Your arm is up and in an awkward position when you grab a tall horse’s halter; it’s easy to dislocate a shoulder or get pulled on and cause a severe shoulder injury. Worse, your arm could be pushed through the halter and then you’ll be attached to a horse that will likely spook at having you move with him.

People lose fingers when the strap or dee-ring on the halter suddenly is tight (as a related safety note, when you do use a lead line, make sure that it never wraps around your hand). Plus, if you let go of the horse when he jerks away, you have no way to confine him and you’ll teach the horse that it’s easy to pull away from you. This move can mean losing a digit or facing a long re-training session for your horse.

Dropping the Reins

Single loop rope reins may not break if the horse steps on them. You should never allow your rope reins to hang down from your horse’s bridle. If you’re saddling up, lay the reins over your arm. If you’re planning to ground tie in the middle of a ride, leave the loop reins over your horse’s neck; use a halter and lead if you need a line on the ground. You can ground tie your horse in split reins with the reins hanging down, but never with loop reins. If the horse steps through the loop, he’ll get tangled and hurt his mouth. You’ll probably also break your bridle. With a loop rein, keep the reins over your horse’s head and secure around the saddle horn (in a western saddle) or through a stirrup leather (in an English saddle).

How many of these stupid human tricks have you done in the past? Now that you know the risks, take a moment and do things the right way. You’ll spare yourself and your horse pain and you’ll be ready to go have fun!

More from Julie Goodnight:
Fear Management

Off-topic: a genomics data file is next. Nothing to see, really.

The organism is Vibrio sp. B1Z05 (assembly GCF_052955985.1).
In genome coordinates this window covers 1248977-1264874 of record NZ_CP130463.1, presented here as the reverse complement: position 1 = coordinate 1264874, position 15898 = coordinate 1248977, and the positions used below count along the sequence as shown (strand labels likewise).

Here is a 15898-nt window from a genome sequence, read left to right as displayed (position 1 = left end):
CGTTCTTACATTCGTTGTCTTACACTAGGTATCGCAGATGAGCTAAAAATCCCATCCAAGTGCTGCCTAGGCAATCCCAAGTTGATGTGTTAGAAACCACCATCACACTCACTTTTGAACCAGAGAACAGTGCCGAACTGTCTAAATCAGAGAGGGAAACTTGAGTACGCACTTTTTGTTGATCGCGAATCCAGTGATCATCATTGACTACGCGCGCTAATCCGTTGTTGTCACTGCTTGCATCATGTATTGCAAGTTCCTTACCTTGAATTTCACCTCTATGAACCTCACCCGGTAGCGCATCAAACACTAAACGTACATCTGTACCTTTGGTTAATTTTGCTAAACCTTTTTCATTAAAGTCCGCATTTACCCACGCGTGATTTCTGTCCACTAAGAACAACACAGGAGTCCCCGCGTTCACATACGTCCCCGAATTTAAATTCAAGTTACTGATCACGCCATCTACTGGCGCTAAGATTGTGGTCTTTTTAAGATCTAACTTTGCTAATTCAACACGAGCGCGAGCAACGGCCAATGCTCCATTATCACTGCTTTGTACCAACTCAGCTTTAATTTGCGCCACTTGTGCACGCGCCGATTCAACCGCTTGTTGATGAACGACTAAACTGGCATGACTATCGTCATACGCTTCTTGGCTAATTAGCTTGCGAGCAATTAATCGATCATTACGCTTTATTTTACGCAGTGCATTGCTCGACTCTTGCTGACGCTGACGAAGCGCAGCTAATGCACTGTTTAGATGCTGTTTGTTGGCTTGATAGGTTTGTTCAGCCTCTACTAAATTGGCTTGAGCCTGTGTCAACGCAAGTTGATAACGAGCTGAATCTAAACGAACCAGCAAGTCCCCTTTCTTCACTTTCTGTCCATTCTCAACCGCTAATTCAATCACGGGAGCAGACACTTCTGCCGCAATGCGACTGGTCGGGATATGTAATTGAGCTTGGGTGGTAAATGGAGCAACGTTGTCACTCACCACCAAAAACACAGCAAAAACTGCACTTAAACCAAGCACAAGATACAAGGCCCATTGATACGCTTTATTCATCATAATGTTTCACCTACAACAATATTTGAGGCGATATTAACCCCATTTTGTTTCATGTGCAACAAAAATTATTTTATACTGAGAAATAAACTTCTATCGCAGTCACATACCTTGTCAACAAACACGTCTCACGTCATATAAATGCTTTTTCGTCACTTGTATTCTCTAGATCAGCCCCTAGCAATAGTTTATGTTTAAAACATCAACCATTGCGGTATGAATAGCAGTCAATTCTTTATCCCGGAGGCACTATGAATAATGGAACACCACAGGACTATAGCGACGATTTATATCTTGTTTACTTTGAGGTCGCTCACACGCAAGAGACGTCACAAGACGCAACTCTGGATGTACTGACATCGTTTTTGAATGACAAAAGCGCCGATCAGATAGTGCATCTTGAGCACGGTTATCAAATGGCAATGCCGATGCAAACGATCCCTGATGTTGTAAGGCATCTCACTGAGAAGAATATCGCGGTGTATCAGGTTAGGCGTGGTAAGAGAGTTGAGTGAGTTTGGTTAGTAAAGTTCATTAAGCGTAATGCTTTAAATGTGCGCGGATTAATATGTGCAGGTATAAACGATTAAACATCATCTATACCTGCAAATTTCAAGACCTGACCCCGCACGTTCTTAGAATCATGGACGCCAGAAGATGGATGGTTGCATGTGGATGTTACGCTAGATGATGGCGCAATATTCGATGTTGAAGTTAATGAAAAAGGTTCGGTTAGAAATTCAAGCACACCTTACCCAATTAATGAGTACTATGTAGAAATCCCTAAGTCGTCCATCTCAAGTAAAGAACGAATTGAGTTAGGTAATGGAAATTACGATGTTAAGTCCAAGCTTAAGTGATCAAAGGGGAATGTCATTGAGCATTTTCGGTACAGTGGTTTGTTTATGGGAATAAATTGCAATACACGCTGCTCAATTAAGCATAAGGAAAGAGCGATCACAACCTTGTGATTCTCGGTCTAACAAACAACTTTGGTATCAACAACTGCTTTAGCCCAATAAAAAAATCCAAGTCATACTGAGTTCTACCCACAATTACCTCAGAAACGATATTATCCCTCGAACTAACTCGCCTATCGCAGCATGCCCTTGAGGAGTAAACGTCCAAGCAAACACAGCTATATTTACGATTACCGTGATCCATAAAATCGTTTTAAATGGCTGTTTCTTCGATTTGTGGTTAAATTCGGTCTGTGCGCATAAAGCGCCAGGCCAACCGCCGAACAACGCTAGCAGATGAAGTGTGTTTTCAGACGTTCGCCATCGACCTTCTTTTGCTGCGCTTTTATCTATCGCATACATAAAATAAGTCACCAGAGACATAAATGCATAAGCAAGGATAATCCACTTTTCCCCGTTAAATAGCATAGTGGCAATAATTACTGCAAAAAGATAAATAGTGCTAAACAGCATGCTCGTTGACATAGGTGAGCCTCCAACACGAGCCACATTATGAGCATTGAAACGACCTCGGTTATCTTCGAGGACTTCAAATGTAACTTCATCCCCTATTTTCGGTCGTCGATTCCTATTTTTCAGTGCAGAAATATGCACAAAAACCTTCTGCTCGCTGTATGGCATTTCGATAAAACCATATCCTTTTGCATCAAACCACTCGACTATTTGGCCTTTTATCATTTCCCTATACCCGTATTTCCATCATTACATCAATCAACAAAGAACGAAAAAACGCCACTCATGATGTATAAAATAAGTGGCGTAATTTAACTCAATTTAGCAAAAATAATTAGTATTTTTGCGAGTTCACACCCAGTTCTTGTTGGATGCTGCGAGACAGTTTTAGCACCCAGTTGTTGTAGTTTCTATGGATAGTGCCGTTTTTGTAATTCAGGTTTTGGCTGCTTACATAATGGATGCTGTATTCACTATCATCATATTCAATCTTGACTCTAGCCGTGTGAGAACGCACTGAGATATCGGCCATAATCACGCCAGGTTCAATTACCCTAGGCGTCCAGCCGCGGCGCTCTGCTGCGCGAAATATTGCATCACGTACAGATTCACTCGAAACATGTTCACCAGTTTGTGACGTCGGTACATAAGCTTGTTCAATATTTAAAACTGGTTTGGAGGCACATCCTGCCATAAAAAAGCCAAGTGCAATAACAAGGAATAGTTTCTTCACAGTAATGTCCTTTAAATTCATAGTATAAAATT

Good Horse, Bad Horse


This article originally appeared in the August 2015 issue of Horse Illustrated magazine. Click here to subscribe!


  1. Thanks for the reminders! It is easy to become complacent. I try to think of my horse the way I think of my power saw: one second of inattention or carelessness can lead to a world of woe!

  2. Good Advice. I do two of these things. I am not a seasoned rider but I KNOW these things now and I on occasion doing them. Ducking under the tied lead. Sitting in the pasture with them. Thank you for the info. Good reminder

  3. Never stick your head under a horses belly. A friend was working on a front leg and trusted her old tried and true horse when she shouldn’t .

  4. I was leading my horse to the field one morning as I did every day and ended up with a dislocated hip and to this day, have no idea what happened or what spooked him! I just remember flying through the air and landing with my leg detaching from my body.

  5. I was leading my horse to the field one morning as I did every day and ended up with a dislocated hip and to this day, have no idea what happened or what spooked him! I just remember flying through the air and landing with my leg detaching from my body.

  6. It really bothers me when I see respected clinicians do unsafe things like wrap a lead around their hand or arm or let a lead drag on the ground and wrap around their legs. Setting a very poor example.

  7. Excellent advice. As a former CHA instructor I made sure my students didn’t do any of these things (in my presence anyway) but your article made clear the reasons why they shouldn’t do them. Thanks, Julie!

  8. Funny but thinking back I’ve done all of these. Just takes a second, not thinking, running late, or even just trusting the horse they never mean to but accidents happen.

  9. I remember reading an article where a trainer died because she was leading her horse(s) to or from pasture and put the lead rope over her shoulder. The horse spooked, it got wrapped around her neck and she was dragged/choked to death.

  10. I know a woman who didn’t use a lead rope one time and she absentmindedly let two fingers slip inside the metal ring on the halter. The horse spooked (tall Saddlebred horse) and those two fingers got dislocated and actually had to be amputated!

  11. I was in a clinic several years ago with a world known clinician and one of the first things she said at the beginning was “it’s the calm horse that will kill you”. I have never forgotten that. We become very careless around horses that we know well and are considered “bomb proof”, until they aren’t.


Please enter your comment!
Please enter your name here